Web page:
October 20, 2021 FALL 2020

The Institute for Innovation in Prosecution Reimagines the Role of Prosecutors

Seeking to create a fairer, more equitable criminal justice system, the IIP is dedicated to transforming prosecutors’ roles  in the criminal justice system.

By Jocelyn Key

Since the inception of John Jay’s Institute for Innovation in Prosecution (IIP) in 2016, through a partnership with the Manhattan District Attorney’s Office, its goal has been to improve the criminal justice system by uniting prosecutors and communities. And since Lucy Lang, Executive Director of the IIP, joined the team, the Center has been at the forefront of reimagining the role of prosecution. “For many years, prosecutors have served only in the courthouse function and have been unintentionally exacerbating the problems of mass incarceration and racial disparities in the criminal justice system,” says Lang, noting that her understanding of this came during her time as Assistant District Attorney at the Manhattan DA’s Office. “I was working on a homicide case and realized that I had become very detached from the people who had committed the murder,” she says. “There was no question that there needed to be consequences for the crime, but this experience showed me that  I needed to spend time in prisons to understand how to make better decisions where we are really holding people appropriately accountable and not just being punitive for the sake of punishment.”

Partnering for Criminal Justice Reform
One of Lang’s first projects at the IIP was “Inside Criminal Justice”—a semester-long course that expanded on her previous work of bringing prosecutors and criminal justice-involved students together to study the criminal justice system. “I created this class when I was at the Manhattan DA’s Office, because I became increasingly aware of the importance of education in prison. These students, the community members, and the frontline prosecutors are the people closest to these problems. They are also the people  who are most likely to be able to solve them,” says Lang. Working with the Queensboro Correctional Facility, Columbia Center for Justice, and Manhattan DA’s Office, participants take part in discussions and projects on the history of race and punishment in America. At the end of the semester, students present their project, receiving a certificate of completion and college credit.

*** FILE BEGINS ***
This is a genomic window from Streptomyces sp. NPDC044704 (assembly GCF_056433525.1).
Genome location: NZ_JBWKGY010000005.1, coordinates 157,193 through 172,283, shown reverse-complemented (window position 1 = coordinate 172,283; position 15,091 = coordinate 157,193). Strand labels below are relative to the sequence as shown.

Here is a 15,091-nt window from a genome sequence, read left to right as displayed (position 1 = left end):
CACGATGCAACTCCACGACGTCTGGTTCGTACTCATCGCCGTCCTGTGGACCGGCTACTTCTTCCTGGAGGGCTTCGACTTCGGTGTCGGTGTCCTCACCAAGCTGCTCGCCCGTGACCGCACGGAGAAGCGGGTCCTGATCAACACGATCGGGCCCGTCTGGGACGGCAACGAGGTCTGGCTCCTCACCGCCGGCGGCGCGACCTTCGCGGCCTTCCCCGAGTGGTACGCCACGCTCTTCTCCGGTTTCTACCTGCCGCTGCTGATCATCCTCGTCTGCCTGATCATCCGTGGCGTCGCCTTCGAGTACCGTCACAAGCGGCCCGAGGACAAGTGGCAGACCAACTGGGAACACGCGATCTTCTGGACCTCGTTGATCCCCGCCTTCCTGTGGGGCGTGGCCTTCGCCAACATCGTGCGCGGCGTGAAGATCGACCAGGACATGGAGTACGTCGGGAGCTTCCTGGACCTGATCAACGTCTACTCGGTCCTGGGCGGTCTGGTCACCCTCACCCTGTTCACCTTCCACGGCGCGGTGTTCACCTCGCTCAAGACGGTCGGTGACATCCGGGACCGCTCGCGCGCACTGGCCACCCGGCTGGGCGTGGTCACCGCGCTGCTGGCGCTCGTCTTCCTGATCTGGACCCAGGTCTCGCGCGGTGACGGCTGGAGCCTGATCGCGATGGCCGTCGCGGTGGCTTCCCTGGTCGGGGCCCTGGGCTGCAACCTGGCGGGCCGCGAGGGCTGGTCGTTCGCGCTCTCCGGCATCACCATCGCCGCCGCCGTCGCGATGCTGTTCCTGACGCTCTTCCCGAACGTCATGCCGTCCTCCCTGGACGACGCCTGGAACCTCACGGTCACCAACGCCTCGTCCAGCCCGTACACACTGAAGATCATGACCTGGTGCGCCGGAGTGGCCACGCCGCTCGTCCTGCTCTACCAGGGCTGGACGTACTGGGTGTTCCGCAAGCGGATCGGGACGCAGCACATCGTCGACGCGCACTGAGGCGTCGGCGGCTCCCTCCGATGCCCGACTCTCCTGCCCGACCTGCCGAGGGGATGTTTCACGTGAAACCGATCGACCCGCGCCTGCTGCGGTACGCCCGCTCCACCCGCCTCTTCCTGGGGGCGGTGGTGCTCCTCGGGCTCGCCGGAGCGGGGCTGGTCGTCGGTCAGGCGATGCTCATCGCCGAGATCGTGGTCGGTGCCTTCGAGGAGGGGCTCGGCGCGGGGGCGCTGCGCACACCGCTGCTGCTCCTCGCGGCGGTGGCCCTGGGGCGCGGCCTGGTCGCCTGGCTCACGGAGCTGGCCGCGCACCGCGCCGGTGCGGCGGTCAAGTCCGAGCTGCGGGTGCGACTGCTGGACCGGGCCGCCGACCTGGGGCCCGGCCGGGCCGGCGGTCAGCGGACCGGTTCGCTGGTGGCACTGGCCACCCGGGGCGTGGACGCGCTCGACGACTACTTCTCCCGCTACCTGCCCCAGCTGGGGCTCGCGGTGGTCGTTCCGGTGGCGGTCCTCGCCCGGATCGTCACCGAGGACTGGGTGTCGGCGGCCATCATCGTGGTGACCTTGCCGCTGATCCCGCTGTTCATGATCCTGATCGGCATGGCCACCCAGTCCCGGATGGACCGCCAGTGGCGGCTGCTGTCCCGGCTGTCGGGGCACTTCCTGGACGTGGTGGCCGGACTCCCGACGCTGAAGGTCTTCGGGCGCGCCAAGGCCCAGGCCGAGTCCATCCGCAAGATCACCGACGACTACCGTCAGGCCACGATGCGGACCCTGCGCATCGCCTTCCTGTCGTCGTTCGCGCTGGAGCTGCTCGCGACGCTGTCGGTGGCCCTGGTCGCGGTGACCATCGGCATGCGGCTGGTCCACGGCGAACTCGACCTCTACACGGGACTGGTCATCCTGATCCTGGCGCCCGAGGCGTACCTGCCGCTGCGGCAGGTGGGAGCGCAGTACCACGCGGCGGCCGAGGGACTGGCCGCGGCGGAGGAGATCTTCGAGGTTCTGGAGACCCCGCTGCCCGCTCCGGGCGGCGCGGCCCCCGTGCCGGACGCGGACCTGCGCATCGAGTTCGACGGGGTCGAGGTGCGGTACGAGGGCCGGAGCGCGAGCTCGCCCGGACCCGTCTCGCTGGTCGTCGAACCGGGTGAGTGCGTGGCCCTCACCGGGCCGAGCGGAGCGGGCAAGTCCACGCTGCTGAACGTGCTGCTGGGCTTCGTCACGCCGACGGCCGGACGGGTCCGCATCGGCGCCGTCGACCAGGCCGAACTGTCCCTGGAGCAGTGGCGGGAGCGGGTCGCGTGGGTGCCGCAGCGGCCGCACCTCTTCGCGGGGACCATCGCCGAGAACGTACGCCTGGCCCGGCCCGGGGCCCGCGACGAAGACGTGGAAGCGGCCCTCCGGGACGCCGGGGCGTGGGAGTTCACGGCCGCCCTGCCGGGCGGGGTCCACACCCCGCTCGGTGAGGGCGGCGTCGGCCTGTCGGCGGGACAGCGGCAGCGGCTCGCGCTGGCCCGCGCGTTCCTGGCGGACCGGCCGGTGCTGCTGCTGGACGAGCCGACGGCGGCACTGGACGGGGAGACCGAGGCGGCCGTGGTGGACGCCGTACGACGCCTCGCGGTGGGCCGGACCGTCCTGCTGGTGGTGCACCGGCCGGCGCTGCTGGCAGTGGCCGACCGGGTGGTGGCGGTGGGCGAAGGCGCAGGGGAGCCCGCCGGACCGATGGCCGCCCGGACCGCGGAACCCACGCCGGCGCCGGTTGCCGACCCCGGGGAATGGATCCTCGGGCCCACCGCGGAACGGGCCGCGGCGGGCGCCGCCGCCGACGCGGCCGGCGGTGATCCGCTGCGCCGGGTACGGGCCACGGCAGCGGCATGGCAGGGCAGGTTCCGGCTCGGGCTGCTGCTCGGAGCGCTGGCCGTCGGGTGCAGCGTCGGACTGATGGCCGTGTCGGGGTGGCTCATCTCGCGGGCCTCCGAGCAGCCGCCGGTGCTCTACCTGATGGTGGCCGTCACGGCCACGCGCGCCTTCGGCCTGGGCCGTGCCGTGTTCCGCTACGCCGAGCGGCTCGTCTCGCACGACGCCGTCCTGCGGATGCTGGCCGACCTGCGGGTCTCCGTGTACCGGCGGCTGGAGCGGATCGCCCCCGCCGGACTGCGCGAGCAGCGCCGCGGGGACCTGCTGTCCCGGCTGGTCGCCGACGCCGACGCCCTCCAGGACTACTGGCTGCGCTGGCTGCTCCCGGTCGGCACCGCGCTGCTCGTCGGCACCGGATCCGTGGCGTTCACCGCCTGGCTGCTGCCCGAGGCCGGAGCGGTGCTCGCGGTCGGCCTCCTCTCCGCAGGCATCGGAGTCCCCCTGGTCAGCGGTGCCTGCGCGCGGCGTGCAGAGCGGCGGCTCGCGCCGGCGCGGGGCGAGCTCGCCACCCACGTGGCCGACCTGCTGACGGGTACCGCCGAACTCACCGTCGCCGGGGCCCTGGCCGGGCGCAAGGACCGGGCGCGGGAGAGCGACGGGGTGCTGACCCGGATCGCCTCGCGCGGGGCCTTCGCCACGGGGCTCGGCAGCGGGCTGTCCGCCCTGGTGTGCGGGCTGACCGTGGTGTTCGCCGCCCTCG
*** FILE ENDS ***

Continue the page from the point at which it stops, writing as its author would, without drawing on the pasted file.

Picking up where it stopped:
As an advocate for bail reform, the IIP is working with the Data Collaborative for Justice to use data to improve policies that stem from the “War on Drugs” campaign. “A lot of policies made in the ’70s through the ’90s, were in response to people’s feelings about the climate of crime. They targeted those in minority communities creating barriers for housing, employment, and education upon release. Unfortunately, those consequences are still felt today,” says Lang, adding that these policies led to our current mass incarceration issues. Looking at mass incarceration, one in three black men and one in six Latinx men face the likelihood of being incarcerated, when compared to one in 17 white men. And for women, this likelihood is one in 18 for black women and one in 34 for Latinx women, when compared to one in 111 for white women.

Working Toward a Fairer Future
To address the factors that contribute to police use of force, the IIP convened a Working Group comprised of family members of police brutality victims, policymakers, prosecutors, and law enforcement, and published a “Toolkit” to prevent officer-involved tragedies and ensure appropriate accountability. And, through a recent partnership with the Vera Institute for Justice, the IIP is looking forward to creating materials to educate prosecutors on the history of race and the criminal justice system. “All of these initiatives go towards encouraging prosecutors to really think about themselves as people who are serving their community,” says Lang. “I hope that the IIP can play a critical role in beginning to dismantle the punishment bureaucracy of which prosecution is a critical part, without compromising public safety and the ability of criminal justice-involved individuals to thrive in their community upon reentry.”


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